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Some 15,000 years ago, the spot where I am now writing this – Hampshire in England – was uninhabitable. The Arctic tundra that came before the green fields was home to very few animals and no humans. The ice sheet stopped only a few miles north of here, hardly moving for tens of thousands of years. Today’s great cities including Birmingham, Manchester and Edinburgh were all under a kilometre of ice. Such a contrast to today only 15,000 years later. When the ice receded, the trees took over. It has been said that you would have been able to travel from the most southern to the furthest northern point of ancient Britain without touching the ground.

That the trees no longer completely canopy this land is due to mankind as we cleared the forests. That the ice is no longer here is due to global warming. Without doubt, we live in an interglacial period – a warm time between ice ages. There have been many during the current great glaciation. Some have these periods have been warmer than today, many shorter than our current interglacial’s duration. The return of the ice would, short of a giant meteor strike, be the biggest disaster to face humanity. Vast swathes of the northern Hemisphere would be frozen. Northern Europe, Asia, Canada and the United States would have extensive regions rendered uninhabitable. Mankind would have to move south. There would be no choice as no technology could stop the ice or allow our high populations to life amongst it. Some believe the return of the ice will not happen for thousands of years, other that the signs could be visible within decades.

But could it be that the greenhouse gasses being pumped into the atmosphere, that many believe are responsible for a recent warming of the planet, might counteract the forces bringing us a new glaciation? Could it be that greenhouse gasses might actually stave off the return of the ice and save the lives of tens of millions, if not civilisation itself? A recent study by scientists at Cambridge University and published in the Journal Nature Geoscience suggests that the carbon dioxide might extend the current interglacial until carbon dioxide levels fall. They believe that the atmospheric concentration of CO2 must be about 240 parts per million before glaciation could start.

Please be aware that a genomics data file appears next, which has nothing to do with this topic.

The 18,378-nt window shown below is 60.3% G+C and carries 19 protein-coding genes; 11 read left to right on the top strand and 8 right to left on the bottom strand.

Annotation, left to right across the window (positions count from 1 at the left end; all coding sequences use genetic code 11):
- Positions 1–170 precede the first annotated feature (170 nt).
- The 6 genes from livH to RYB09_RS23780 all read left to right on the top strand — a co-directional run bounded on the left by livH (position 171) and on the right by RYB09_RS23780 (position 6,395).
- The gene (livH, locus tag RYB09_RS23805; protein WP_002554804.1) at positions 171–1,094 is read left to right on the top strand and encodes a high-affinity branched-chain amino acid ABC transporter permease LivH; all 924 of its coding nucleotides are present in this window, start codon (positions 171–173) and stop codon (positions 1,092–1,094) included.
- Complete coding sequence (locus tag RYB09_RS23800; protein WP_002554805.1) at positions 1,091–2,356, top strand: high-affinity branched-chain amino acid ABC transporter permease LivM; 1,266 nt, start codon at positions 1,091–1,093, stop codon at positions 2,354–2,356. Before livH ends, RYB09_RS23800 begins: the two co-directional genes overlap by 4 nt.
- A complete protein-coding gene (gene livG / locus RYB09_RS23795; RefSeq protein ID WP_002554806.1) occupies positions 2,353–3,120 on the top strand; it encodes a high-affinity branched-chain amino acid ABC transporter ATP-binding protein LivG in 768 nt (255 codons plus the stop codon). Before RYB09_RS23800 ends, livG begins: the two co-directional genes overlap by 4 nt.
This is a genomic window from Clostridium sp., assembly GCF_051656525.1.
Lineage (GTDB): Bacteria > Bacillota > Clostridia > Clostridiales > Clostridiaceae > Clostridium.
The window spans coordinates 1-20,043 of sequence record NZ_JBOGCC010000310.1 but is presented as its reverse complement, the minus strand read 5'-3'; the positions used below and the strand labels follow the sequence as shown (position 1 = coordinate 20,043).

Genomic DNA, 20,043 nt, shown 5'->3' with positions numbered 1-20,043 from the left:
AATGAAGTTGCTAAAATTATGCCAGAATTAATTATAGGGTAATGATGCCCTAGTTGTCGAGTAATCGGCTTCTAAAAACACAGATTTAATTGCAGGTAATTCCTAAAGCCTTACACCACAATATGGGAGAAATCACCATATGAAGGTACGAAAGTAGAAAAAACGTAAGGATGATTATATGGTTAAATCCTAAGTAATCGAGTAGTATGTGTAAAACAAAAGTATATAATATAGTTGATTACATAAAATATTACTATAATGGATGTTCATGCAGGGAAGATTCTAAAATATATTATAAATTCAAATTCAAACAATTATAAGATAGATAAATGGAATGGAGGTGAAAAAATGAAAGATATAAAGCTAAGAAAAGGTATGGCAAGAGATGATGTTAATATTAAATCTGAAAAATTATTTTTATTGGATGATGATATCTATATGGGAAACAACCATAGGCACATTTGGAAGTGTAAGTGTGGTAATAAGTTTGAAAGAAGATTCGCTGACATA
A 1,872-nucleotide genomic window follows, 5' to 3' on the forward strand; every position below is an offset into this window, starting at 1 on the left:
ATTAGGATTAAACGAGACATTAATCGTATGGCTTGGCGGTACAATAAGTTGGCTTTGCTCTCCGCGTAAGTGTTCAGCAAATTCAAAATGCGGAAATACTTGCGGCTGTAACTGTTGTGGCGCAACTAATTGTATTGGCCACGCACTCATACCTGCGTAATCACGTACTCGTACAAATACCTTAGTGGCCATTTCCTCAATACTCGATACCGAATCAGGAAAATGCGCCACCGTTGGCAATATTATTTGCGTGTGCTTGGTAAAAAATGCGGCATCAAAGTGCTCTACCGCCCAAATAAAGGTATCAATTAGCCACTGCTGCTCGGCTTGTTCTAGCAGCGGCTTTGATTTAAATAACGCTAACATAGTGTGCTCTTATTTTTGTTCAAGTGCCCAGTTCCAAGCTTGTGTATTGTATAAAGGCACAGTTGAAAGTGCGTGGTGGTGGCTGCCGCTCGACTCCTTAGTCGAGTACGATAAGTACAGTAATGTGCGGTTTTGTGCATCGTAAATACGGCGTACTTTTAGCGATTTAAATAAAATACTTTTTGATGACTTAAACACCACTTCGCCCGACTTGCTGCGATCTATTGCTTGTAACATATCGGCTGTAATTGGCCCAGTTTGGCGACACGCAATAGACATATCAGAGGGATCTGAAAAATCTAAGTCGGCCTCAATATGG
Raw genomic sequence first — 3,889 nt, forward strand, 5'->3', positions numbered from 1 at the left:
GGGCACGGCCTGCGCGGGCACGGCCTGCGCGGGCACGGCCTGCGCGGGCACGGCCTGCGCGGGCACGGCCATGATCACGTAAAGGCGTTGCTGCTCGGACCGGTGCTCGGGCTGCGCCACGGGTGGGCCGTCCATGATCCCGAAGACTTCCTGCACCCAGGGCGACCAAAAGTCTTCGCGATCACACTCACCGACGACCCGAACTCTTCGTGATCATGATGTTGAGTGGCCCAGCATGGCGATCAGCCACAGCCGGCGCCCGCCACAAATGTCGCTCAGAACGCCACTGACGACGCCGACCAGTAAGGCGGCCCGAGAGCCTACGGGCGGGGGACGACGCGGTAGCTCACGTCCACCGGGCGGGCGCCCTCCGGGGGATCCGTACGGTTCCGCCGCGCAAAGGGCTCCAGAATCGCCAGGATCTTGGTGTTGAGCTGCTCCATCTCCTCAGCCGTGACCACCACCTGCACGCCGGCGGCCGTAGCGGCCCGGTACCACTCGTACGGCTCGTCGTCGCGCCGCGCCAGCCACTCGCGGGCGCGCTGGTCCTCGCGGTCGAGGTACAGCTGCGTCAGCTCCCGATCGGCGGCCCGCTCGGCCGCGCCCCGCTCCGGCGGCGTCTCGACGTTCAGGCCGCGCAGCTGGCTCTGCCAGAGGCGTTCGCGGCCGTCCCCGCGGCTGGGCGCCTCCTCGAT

Currently, it is about 390 ppm. In a 1999 essay, Sir Fred Hoyle said: “The renewal of ice-age conditions would render a large fraction of the world’s major food-growing areas inoperable and so would inevitably lead to the extinction of most of the present human population. We must look to a sustained greenhouse effect to maintain the present advantageous world climate. This implies the ability to inject effective greenhouse gases into the atmosphere, the opposite of what environmentalists are erroneously advocating.”

We do not know the precise causes of ice ages or of the timing of interglacials. The earth’s orbit about the sun is one factor, but there seem to be others and no scientist has anything other than a partial explanation. It may be that the Cambridge scientists are correct, though they believe the CO2 in our atmosphere has gone way beyond levels needed to delay the ice’s return. It may be, in the complex interplay of climatic parameters, that high CO2 might hasten the return of the ice sheets. There is some evidence that during some harsh glaciations over 400 million years ago, the CO2 level was more than ten times today’s amount. There is much uncertainty here, but also an intriguing question. Do we want to reduce CO2 in our atmosphere to pre-industrial levels? Or would we all be better of maintaining a higher level? Or perhaps, nature might surprise us yet again.

Public Service Europe, 11 January 2012